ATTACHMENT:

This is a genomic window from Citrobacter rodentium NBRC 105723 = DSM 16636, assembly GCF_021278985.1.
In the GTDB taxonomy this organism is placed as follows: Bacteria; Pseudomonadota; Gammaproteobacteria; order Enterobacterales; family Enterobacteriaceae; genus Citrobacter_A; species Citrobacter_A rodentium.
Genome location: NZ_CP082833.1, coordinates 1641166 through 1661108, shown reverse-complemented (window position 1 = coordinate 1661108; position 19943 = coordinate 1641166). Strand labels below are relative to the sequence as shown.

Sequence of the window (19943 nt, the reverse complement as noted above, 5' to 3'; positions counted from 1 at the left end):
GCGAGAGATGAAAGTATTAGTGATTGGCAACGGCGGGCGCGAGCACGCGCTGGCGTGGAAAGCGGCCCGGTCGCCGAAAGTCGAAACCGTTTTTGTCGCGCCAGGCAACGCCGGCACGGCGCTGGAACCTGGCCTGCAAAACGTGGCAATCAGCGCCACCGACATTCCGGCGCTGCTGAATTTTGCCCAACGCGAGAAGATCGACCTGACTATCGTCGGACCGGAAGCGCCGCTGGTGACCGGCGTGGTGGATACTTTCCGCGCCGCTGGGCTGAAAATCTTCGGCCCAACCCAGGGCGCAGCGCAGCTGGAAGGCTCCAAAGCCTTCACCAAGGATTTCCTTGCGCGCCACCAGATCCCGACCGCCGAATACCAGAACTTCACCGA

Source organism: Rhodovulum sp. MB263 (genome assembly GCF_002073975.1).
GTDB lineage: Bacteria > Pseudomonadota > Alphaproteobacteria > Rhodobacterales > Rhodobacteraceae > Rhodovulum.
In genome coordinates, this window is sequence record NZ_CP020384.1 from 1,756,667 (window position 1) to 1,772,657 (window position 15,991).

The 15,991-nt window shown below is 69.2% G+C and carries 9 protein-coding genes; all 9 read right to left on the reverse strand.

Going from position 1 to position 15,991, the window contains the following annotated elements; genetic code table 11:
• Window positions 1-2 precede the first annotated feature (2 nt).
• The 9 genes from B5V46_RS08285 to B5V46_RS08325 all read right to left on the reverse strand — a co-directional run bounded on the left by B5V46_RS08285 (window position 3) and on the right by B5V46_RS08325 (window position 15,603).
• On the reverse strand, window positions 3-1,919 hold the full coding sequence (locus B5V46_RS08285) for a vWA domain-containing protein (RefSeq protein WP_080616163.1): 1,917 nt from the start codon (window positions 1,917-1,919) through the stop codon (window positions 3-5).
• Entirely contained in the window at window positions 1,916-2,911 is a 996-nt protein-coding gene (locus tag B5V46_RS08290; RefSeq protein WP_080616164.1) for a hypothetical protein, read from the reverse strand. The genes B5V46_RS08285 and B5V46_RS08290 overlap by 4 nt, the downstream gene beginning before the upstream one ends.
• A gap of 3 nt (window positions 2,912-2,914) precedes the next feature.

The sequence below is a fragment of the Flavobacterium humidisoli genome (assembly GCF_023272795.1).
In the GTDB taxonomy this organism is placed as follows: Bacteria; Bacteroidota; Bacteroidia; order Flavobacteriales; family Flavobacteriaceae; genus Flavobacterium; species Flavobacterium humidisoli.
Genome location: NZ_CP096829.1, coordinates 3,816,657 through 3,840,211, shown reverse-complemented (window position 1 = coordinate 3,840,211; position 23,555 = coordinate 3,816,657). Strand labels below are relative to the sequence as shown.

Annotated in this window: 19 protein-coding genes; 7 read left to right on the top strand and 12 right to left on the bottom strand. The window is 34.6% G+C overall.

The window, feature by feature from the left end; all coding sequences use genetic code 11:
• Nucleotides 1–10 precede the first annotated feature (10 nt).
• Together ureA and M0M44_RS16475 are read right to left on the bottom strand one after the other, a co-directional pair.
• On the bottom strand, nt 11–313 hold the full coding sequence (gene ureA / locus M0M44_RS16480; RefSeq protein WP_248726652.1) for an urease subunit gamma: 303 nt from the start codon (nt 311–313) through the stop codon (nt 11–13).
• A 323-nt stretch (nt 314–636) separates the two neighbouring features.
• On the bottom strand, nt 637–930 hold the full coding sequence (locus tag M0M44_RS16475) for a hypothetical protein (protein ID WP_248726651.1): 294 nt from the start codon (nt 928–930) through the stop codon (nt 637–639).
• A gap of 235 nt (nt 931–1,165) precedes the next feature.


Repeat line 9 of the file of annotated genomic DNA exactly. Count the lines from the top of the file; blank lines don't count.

The 15,991-nt window shown below is 69.2% G+C and carries 9 protein-coding genes; all 9 read right to left on the reverse strand.